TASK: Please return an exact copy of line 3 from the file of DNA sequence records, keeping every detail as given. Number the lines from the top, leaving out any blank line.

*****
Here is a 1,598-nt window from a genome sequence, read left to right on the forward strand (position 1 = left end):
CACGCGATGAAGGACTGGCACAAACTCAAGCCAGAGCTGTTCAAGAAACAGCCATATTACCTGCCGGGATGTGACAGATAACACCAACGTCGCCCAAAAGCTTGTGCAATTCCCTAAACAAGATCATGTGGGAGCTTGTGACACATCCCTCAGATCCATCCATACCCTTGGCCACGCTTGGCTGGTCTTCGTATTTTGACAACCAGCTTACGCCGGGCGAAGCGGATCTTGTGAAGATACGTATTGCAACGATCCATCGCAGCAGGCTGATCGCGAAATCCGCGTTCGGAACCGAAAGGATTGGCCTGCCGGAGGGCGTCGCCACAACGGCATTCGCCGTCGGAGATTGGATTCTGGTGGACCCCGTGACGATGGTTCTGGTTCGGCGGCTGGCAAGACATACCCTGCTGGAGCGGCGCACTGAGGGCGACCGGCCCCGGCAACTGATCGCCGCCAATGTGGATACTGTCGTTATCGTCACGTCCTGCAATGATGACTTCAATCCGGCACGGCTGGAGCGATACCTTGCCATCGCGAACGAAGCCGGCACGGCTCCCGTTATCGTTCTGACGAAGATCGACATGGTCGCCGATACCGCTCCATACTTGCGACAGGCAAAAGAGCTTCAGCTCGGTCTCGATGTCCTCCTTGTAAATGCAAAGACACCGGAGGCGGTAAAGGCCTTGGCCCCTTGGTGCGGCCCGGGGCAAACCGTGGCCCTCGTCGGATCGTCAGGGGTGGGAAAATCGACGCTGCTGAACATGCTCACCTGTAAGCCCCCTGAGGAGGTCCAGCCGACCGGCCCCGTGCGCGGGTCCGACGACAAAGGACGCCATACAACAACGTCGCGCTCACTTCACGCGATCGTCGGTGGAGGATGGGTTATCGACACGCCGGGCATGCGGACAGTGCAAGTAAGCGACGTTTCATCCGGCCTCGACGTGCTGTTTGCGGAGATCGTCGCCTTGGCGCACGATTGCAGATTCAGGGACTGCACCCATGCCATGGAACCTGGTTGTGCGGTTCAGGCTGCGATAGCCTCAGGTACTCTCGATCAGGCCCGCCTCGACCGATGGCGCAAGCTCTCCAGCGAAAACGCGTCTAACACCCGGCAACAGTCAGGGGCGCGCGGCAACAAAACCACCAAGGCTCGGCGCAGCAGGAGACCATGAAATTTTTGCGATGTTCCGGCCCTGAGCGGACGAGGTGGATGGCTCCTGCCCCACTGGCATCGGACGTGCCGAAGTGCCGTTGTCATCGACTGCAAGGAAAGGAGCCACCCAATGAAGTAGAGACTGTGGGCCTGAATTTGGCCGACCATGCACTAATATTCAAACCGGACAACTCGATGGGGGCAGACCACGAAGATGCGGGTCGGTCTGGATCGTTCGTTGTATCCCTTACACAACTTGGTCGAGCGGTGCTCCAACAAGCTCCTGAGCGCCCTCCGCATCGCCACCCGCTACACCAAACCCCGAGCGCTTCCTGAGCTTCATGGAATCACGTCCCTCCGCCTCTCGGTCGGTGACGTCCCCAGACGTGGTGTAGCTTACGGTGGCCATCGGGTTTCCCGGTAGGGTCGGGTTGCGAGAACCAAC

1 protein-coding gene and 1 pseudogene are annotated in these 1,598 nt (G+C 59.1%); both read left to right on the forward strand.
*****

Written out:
1 protein-coding gene and 1 pseudogene are annotated in these 1,598 nt (G+C 59.1%); both read left to right on the forward strand.